Blueprint for a Full Jewish Life | Reconstructing Judaism
D'var Torah (Terumah)

Blueprint for a Full Jewish Life

Reprinted by permission of the Cleveland Jewish News.

This d’var Torah is one of a series influenced by the Me’am Loez Sephardic Torah commentary.

If we review briefly the last several parshiot of Exodus, we see an interesting pattern. We began with mythic moments of redemption from slavery and the revelation of the Torah in Bo, Beshalakh, and Yitro. Human beings cannot live without these moments, but living with them only is also impossible. 

So in Mishpatim we are reanchored in the most concrete details of law and societal regulation. Now, in parashat Terumah, we add to grandeur and structure the holiness found in everyday life and the abiding presence of God for the Jewish people through the construction of the Divine dwelling place and sanctuary (mishkan). Together, these three elements provide a blueprint for a full Jewish life. 

Transitions are also going on in the construction of the Me’am Loez commentary we have been using to glean insights for the weekly Torah portion. Rabbi Jacob Culi dies in 1730 in Constantinople in the middle of his commentary on Terumah. Rabbi Yitzhak Magriso finishes this commentary, as well as the remainder of Exodus and Leviticus several years later. A note inserted into Me’am Loez right after Culi’s last commentary reminds us that with the death of Rabbi Jacob Culi, the Latino-speaking Sephardic world lost its primary advocate and architect of Jewish continuity and renewal: 

“When Yaakov (an allusion to Jacob the patriarch) began his work, many of the people had abandoned Judaism. He attracted them back.” 

Halachic Clarification 

Me’am Loez may provide some insight into the dynamic of such spiritual renewal by noting a subtle difference in the instructions given to Moshe for making the menorah, the tabernacle, and the sacrificial altar. Instructions for making the menorah and mishkan are given in the present tense, as if a reliable visual image given to Moshe at Sinai could serve as the design grid when the building actually began. Moshe, however, is given the instruction for designing the sacrificial altar in the past tense, “as you were shown on the mountain.”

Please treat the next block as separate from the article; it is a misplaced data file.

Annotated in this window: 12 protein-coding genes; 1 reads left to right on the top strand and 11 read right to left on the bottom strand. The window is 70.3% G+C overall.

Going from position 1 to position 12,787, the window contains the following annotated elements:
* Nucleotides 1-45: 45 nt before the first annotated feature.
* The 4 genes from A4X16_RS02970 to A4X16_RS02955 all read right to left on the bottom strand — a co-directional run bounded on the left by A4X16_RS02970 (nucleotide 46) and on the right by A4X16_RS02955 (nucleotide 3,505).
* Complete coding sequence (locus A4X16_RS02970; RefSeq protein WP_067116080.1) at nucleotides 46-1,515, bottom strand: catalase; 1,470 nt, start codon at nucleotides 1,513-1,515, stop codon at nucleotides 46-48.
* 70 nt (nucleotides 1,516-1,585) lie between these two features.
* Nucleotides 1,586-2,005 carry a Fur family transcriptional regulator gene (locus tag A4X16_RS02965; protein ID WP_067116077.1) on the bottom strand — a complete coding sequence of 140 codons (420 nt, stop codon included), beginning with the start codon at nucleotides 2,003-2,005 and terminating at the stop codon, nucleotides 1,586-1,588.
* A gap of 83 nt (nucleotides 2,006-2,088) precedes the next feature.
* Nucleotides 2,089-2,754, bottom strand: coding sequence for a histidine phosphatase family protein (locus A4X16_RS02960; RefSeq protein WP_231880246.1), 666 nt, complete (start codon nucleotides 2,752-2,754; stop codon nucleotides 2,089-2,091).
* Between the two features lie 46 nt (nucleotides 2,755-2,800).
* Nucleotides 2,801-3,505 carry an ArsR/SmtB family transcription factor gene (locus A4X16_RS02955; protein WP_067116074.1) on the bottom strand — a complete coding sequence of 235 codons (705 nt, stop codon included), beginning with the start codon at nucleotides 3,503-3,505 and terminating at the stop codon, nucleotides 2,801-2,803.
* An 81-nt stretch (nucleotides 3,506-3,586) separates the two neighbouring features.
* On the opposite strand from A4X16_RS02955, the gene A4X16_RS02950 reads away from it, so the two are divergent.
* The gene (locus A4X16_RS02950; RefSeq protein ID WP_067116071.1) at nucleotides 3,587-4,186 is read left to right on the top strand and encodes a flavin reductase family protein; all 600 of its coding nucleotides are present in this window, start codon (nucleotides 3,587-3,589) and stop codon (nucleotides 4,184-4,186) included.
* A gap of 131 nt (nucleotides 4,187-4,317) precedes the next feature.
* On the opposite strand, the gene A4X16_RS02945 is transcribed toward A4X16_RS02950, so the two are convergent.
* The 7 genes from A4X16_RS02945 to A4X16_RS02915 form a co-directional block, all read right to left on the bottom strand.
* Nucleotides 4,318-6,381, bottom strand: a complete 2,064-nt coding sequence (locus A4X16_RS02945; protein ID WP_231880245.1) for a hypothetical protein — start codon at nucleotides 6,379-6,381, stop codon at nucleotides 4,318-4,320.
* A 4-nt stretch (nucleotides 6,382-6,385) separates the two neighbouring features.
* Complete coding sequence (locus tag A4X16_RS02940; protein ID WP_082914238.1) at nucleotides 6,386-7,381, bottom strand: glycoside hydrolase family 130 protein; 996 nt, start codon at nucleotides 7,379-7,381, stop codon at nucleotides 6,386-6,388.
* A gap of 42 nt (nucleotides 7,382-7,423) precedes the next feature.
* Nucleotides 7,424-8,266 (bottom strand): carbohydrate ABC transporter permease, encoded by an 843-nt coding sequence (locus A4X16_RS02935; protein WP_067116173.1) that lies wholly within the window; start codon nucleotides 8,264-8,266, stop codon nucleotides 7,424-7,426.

Me’am Loez follows a stream of Jewish parshanut (commentary) that always assumes that these differences in detail are non-trivial, that they reflect the fullest revelation of God’s wisdom rather than an arbitrary revelation of His will. So he notes that the “change in language is not trivial and must be explained.” 

Aggadic (Story) Enrichment 

He continues that there are three types of spiritual work in this world, each progressively more difficult.

  1. One can be given an oral instruction and the work will be done.
  2. A more difficult kind of work requires a visual map; one must see it to believe it.
  3. The most difficult form of spiritual work, however, requires partnership and practice. One must not only hear of it and see it, but actually participate in its creation. 

Commitment and Continuity 

In contemporary parlance, the work of Jewish renewal requires accessible role models and active partnerships. Judaism has grown distant or peripheral to the lives of many Jews today as it had for the Jews in Rabbi Jacob Culi’s time. Drawing people closer — the work of inreach and outreach — is clearly in this third category of the hardest spiritual work for us today. Saying it and seeing it are not enough. “Doing” Jewishly together is the key.

 

Terumah
Senior Educational Consultant, Kaplan Center for Jewish Peoplehood

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